Where a Fifth of Homeowners Are Still Underwater – Real Time Economics

Real estate agent Denise Madan shows prospective home buyer Juan Carlos Correa a short-sale home in Coral Gables, Fla., last year.

Rising home values helped more underwater homeowners surface in the third quarter, but some of the areas worst hit by the housing crash are continuing to struggle.

Nearly 1 million fewer homeowners were underwater in the third quarter of 2015 compared with the second quarter.

This summer, 13.4% of homeowners across the country were underwater—meaning they owed more than their homes are worth—down from 16.9% a year ago, according to Zillow, a real-estate information company.

Typically, the proportion of homeowners underwater is closer to 2% to 5%, according to Zillow. But today only San Jose and San Francisco have fewer than 5% of buyers underwater, at 3% and 4.7% respectively.

Las Vegas, which has had the highest percentage of homeowners underwater for the past four and a half years, remained on top, with just over 22% of homeowners still owing more than their homes are worth. It is followed by Chicago at 20.6% and Atlanta at 18.6%.

Some of the worst-hit markets also saw the biggest improvement in recent years. In Atlanta, the share of underwater homeowners dropped 8.5 percentage points compared with a year ago. In Las Vegas, the drop was 5.6 percentage points.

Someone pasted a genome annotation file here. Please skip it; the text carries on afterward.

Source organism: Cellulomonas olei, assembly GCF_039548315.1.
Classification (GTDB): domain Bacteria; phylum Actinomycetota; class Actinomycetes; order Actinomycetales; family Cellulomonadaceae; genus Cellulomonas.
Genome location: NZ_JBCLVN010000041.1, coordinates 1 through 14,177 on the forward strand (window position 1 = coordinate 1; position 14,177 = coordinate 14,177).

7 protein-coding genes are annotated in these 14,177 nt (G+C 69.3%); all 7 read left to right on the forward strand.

“In these markets, there are just so many people that are underwater that if you’re blanketing them with home-value appreciation they are much more likely to see larger drops in that negative equity rate,” said Zillow chief economist Svenja Gudell.

The large number of buyers still underwater in some areas is particularly troubling because it’s difficult for owners to sell their homes without having to resort to a short sale, which can damage their credit and make it difficult for them to obtain a mortgage for a few years afterward.

Rising home prices have helped pull many buyers out from being underwater in recent years. Home prices nationwide rose 4.9% in the 12 months ended in September, stronger than a 4.6% increase in August, according to the S&P/Case-Shiller Home Price Index.

But in many cases, the homes that remain underwater are lower-priced homes that are more affordable for first-time buyers, who have been buying homes in anemic numbers.

“A lot of thoese homeowners can’t sell and first-time buyers can’t buy a house,” Ms. Gudell said.

Related reading: 

Real Home Prices Could Take 17 Years to Return to Peak

Home-Price Growth Cooled a Bit This Summer, Realtors Say

In U.S. Home Prices, an East-West Divide

As Home Prices Rise, the Foreclosure Crisis Continues to Recede



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3 December 2015 | 9:37 pm – Source: blogs.wsj.com


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